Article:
Tag Archives: George Seldes

Today’s Quotes: Teddy Roosevelt’s Incredibly Racist Imperial Cruise

“Nineteenth-century democracy needs no more complete vindication for its existence than the fact that it has kept for the white race the best portions of the new world’s surface.”
— President Theodore Roosevelt

“The Imperial Cruise [“The Imperial Cruise A Secret History of Empire and War” by James Bradley] was a trip. I wasn’t taught in my history classes that Theodore Roosevelt and William Howard Taft had inspired the Japanese with visions of superior races having the right to spread their culture and superior values to lesser races. The Japanese took a page out of the U.S.A.’s book when it began expanding into southeast Asia, Manchuria, China, and Korea. Superior people don’t have to keep their word. They have a right to screw lesser peoples out of whatever they feel like taking. We expected Japan [to follow our example] and [took] a good chunk of Asia for ourselves. We had already taken Hawaii, the Philippines, and some other choice lands. After our invasion of Iraq for preemptive reasons (to prevent them from attacking us first), the Japanese attack on Pearl Harbor doesn’t seem as cowardly and dastardly as it was portrayed when I was a schoolboy.”
— Bob Carroll, from the Skeptic’s Dictionary Newsletter, Volume 9, Number 8, August 2, 2010.

“The most erroneous stories are those we think we know best and therefore never scrutinize or question.”
— Stephen Jay Gould

“But we must not be fooled into believing that American Fascism consists of a few persons, some crackpots, some mentally perverted, a few criminals These are the lunatic fringes of Fascism, they are also the small fry, the unimportant figureheads, just as Hitler was before the Big Money in Germany decided to set him up in business.”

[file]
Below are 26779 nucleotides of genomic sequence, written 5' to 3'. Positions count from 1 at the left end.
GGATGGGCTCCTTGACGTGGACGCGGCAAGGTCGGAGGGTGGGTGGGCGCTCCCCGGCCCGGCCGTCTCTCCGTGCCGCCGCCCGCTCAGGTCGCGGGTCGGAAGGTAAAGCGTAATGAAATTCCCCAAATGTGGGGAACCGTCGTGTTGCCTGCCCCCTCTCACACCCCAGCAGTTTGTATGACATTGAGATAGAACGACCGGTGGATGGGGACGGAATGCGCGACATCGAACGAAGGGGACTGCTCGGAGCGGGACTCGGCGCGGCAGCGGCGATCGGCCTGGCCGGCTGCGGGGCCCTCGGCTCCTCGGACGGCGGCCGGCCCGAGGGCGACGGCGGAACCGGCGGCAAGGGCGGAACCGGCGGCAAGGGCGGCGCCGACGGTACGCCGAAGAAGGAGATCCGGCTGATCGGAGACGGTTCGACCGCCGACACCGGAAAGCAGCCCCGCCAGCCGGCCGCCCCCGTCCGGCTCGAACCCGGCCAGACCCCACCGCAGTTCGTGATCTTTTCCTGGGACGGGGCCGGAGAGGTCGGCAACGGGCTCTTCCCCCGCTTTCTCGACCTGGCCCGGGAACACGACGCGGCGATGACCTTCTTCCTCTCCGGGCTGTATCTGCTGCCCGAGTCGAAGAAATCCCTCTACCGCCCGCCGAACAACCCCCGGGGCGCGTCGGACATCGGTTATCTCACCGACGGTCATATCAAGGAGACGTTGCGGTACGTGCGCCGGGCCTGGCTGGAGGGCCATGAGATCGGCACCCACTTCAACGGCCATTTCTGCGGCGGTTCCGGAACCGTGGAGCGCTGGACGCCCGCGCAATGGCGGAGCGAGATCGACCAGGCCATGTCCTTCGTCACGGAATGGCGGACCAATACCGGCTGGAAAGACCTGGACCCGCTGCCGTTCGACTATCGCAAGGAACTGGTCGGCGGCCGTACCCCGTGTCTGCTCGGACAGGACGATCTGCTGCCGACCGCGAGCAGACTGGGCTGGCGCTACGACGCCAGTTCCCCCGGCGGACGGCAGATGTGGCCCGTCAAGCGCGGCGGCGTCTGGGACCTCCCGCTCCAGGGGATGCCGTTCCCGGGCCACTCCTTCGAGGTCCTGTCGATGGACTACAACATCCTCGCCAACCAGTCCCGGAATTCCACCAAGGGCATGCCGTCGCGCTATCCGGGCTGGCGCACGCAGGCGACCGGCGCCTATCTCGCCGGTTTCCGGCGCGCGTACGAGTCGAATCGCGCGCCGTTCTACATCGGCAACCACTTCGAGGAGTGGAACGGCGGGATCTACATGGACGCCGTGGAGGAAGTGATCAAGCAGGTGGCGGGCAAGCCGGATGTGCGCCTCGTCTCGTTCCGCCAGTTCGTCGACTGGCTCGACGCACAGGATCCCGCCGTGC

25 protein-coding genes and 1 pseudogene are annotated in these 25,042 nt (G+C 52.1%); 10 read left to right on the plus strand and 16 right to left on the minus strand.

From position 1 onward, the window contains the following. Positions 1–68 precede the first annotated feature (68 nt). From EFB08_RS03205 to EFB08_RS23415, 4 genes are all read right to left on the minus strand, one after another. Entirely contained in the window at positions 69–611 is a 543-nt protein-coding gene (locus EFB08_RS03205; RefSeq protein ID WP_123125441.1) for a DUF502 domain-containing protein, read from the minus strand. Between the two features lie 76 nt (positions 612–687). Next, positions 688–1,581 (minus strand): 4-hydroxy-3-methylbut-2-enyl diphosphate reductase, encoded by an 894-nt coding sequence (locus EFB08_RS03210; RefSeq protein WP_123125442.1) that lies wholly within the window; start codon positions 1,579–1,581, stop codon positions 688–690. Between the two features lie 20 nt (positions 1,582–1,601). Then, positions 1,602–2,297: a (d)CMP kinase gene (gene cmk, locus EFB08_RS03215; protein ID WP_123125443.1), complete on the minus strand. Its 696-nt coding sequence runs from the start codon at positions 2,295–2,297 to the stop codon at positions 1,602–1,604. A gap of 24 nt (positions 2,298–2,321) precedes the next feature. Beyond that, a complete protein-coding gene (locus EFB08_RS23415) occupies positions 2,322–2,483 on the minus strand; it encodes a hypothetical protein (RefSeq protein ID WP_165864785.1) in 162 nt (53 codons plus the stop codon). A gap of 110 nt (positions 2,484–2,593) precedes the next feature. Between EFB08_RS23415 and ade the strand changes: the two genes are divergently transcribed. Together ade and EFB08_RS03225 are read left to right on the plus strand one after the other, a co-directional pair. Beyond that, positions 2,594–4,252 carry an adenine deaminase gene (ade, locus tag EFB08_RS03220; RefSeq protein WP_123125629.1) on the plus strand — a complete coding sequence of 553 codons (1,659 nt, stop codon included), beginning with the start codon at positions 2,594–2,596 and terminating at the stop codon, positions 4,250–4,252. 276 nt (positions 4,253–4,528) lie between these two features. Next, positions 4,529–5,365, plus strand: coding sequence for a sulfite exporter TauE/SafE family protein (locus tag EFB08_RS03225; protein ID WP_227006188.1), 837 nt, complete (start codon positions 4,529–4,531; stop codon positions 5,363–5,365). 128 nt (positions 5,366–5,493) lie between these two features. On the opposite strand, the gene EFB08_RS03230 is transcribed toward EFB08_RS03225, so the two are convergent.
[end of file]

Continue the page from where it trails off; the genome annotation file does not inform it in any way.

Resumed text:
— George Seldes, “Facts and Facism,” published in 1943.

Today’s Quotes: American Corporate Fascism

“I call these [wealthy corporate] elements Fascist. You may not like names and labels but technically as well as journalistically and morally they are correct. You may substitute Tories, or Economic Royalists, or Vested Interests, or whatever you like for the flag-waving anti-American Americans whose efforts and objectives parallel those of the Liga Industriale which bought out Mussolini in 1920, and the Thyssen-Krupp-Voegeler-Flick Rhineland industry and banking system which subsidized Hitler when Nazism was about to collapse. Their main object was to end the civil liberties of the nation, destroy the labor unions, end the free press, and make more money at the expense of a slave nation.”
— George Seldes, “Facts and Facism,” published in 1943.

“Sure we’ll have Fascism here, but it will come as an anti-Fascism movement.”
— Gov. Huey Long, as quoted by George Seldes, ibid.

Today’s Quotes: Defending the Indefensible

“That’s what the conservative media consists of: partisans offering inconsistent, insincere, and nonsensical arguments on behalf of torture and the depraved thugs who authorized it.”
— Jamison Foser, “Gaps in the Right’s ‘Banana Republic’ Rhetoric,” Media Matters, April 24, 2009.

“The main threat to Democracy comes not from the extreme left but from the extreme right, which is able to buy huge sections of the press and radio, and wages a constant campaign to smear and discredit every progressive and humanitarian measure.”
— George Seldes, more than 60 years ago.

“These companies, not the lunatic Nazi fanatics, are the main war criminals. If the guilt of these criminals is not brought to daylight and if they are not punished, they will pose a much greater threat to the future peace of the world than Hitler if he were still alive.”
— Telford Taylor, Chief US Prosecutor, 1947 Nuremberg War Trial, referring to the corporations who supported the Nazi regime in Germany.

“Merchants have no country. The mere spot they stand on does not constitute so strong an attachment as that from which they draw their gains.”
— Thomas Jefferson, letter to Horatio Gates Spafford, March 17, 1817, cited in Papers 14:221.

“Next the statesmen will invent cheap lies, putting the blame upon the nation that is attacked, and every man will be glad of those conscience-soothing falsities, and will diligently study them, and refuse to examine any refutations of them; and thus he will by and by convince himself that the war is just, and will thank God for the better sleep he enjoys after this process of grotesque self-deception.”
— Mark Twain, “The Mysterious Stranger.”

“Take your pick: Either the Bush White House was in a panic after 9/11 and naively thought torture would work, which makes them rank amateurs in the intelligence game too incompetent to run the country; or they were trying to use torture to enhance the case for invading Iraq and expanding their powers, which makes them fascists. There aren’t really any other alternatives to explain why this torture took place.”
— Boris the Retired Agent